• STM

    Lol.

  • Clavos

    belligerently

  • STM

    Troll: “worst of all I couldn’t check out her color coordination as she was in black and white”

    And doubtless claiming to have been an All Black triallist.

  • moonraven

    Oh, clavos is now spending his time checking folks’ typos and spelling errors in blogcritics posts.

    Great life you got there, bucko.

  • Arch Conservative

    Two words.

    Term limits.

  • Clavos

    “Oh, clavos is now spending his time checking folks’ typos and spelling errors in blogcritics posts.”

    Bzzzzztt!!

    WRONG, Buckette.

    I was referring to STM’s “LOL” comment.

    Insecurity, mr…

    I could care less how poorly you spell, teach.

  • moonraven

    Right–you have SOOOOO much else to do with your time.

  • troll

    so…what’s the latest goings on with that Bolivarian process – ?

    seen anything unusual of late – ?

  • moonraven

    troll,

    Nothing unusual. The phoney student protests on behalf of a local t.v. station were exposed a couple of weeks ago when they were given a chance to debate in the National Assembly (after marching there and delivering a document demanding to speak there) and their debate consisted of one student getting up and delivering a scripted speech–the last page of which, with a local PR agency’s letterhead, he forgot and was picked up by the next (chavista) speaker–and then he and the other 9 scheduled opposition speakers walked out.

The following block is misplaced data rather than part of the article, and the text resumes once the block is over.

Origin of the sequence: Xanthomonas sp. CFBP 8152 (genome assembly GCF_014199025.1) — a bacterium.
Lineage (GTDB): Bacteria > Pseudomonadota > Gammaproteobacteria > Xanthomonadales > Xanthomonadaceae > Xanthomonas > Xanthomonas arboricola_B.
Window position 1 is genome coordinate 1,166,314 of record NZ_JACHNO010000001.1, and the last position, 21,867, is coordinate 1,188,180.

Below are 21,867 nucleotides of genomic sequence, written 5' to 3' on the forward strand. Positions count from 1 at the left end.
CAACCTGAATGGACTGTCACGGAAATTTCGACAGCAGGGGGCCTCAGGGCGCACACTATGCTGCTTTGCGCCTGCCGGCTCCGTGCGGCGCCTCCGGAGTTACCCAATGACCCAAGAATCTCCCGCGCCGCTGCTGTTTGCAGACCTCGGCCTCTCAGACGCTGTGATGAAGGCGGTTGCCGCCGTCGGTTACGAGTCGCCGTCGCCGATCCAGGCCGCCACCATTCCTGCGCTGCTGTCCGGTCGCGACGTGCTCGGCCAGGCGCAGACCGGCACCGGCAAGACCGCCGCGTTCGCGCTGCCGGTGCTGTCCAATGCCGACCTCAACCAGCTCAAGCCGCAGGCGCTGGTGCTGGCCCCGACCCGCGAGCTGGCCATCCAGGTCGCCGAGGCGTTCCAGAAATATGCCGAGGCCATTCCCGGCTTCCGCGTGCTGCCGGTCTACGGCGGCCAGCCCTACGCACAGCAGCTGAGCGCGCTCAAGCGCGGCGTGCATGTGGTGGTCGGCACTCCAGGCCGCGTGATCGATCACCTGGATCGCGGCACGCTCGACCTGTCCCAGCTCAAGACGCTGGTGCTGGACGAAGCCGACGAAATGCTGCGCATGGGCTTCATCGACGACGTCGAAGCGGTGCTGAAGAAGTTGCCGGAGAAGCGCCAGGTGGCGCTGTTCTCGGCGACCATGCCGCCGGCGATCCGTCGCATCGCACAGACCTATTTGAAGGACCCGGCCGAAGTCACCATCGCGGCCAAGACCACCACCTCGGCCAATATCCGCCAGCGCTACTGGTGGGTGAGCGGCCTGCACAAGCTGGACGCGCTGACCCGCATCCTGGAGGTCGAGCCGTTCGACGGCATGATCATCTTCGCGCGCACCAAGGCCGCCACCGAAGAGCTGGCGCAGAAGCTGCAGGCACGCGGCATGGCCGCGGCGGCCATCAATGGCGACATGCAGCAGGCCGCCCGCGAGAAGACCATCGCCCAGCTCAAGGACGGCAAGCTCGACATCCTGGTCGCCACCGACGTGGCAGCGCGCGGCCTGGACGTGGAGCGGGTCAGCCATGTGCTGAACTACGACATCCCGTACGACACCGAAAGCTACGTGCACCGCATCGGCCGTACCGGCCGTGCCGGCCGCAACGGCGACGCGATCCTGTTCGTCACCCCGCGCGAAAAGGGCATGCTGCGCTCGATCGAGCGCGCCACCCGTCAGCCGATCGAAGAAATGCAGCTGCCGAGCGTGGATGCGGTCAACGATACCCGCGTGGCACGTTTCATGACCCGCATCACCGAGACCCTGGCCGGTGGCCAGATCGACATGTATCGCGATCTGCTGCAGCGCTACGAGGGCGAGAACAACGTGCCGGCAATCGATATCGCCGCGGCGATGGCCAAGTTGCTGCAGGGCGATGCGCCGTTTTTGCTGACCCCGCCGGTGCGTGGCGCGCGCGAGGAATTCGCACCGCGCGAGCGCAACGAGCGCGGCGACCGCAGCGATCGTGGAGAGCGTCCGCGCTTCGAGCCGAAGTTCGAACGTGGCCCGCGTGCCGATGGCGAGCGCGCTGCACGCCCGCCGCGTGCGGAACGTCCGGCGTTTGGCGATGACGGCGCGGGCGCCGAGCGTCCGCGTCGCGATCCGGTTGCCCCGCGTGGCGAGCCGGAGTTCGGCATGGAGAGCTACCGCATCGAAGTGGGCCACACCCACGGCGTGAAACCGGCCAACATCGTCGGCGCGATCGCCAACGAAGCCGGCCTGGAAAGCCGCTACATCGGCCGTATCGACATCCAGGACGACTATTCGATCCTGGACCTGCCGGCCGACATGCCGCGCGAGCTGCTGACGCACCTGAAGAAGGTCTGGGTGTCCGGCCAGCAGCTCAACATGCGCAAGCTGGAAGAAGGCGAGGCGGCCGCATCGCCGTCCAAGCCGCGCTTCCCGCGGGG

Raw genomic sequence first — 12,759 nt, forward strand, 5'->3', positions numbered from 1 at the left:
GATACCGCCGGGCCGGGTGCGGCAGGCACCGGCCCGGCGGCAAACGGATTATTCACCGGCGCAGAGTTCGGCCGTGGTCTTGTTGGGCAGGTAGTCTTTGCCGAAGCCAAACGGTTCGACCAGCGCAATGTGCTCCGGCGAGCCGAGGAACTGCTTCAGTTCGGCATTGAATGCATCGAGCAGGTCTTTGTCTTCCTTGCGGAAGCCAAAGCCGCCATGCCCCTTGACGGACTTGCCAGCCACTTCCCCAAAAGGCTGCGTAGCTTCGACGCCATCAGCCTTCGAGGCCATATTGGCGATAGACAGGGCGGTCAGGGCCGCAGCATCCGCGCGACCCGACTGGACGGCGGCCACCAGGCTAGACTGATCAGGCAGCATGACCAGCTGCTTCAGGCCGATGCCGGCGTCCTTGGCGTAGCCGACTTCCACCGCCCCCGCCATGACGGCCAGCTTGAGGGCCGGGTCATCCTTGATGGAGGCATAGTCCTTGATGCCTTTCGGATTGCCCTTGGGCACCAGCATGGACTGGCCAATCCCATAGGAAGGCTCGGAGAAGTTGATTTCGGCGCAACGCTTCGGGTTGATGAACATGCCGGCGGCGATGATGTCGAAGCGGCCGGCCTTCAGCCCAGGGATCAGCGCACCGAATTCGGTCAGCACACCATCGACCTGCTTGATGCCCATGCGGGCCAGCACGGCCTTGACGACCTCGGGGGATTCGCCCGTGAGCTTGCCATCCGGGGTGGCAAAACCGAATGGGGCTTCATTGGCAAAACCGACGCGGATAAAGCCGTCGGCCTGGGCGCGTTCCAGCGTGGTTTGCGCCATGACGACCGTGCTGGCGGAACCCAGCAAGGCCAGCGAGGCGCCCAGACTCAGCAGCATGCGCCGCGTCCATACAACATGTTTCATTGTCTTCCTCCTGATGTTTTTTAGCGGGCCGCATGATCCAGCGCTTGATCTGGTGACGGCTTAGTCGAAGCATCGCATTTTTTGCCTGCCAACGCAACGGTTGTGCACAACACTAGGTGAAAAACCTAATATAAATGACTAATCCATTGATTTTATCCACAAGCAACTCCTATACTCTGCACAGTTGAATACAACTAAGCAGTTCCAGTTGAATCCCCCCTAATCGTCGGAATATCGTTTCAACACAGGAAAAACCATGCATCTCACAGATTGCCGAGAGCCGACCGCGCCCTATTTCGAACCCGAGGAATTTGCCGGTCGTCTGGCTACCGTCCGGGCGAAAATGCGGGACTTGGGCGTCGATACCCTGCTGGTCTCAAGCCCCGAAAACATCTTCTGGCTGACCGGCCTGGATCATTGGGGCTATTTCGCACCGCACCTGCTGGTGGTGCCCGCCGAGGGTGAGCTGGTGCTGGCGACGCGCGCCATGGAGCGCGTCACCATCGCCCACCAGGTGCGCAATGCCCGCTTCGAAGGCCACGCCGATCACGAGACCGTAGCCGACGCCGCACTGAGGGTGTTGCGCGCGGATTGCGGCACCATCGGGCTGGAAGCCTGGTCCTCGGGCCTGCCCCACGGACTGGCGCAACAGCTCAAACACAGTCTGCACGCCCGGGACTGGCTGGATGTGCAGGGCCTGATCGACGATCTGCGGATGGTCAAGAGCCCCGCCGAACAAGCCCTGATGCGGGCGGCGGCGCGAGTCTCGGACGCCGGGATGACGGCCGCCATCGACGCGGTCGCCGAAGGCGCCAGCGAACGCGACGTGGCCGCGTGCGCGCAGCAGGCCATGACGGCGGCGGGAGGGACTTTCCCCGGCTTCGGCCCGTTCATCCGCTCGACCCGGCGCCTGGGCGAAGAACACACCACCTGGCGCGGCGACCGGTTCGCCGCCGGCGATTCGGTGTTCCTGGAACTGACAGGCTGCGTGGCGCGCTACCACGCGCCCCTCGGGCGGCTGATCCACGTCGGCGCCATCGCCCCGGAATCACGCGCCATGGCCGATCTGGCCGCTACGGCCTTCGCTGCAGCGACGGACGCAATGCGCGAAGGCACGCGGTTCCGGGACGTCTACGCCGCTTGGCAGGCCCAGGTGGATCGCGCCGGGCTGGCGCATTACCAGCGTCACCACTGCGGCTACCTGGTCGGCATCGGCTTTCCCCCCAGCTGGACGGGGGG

That was consistent with the other opposition ploys such as withdrawing from National Assembly elections at the last minute when their polls showed they were not going to get any seats, and it cost the students who were protesting their credibility–showing them to be the spoiled brats of privilege that they had been accused of being. Nothing like shooting yourself in the foot–a seemingly inescapable Venezuelan activity.

    During this process, however, some students who support the government have shown themselves to be good speakers and with good leadership potential.

    But Chavez really has his work cut out for him given the Venezuelan culture of competitive corruption, individualism (in the most negative sense of the term, consumerism.

    I have spent quite a bit of time here over the past 5 years, and am saddened by the level of infantilism more than by anything else.

    Nevertheless, I feel obligated to be hopeful–as it’s the only positive, dynamic process on the planet. I am encouraged by the increasing emphasis on education as well as the other successful social programs.

    The Copa America begins here next week–the first time they’ve had it in Venezuela and 9 soccer stadiums have been either built or renovated–and with it the threat of more protests about nothing and general disruption.

  • troll

    moonraven – I hear rumors that the government is going to start supervising curriculum development at the university level…any truth to that from what you’ve heard – ?

  • Clavos

    “Nothing like shooting yourself in the foot–a seemingly inescapable Venezuelan activity.”

    The chief practitioner of which is none other than Chango Chavez himself.

  • Lumpy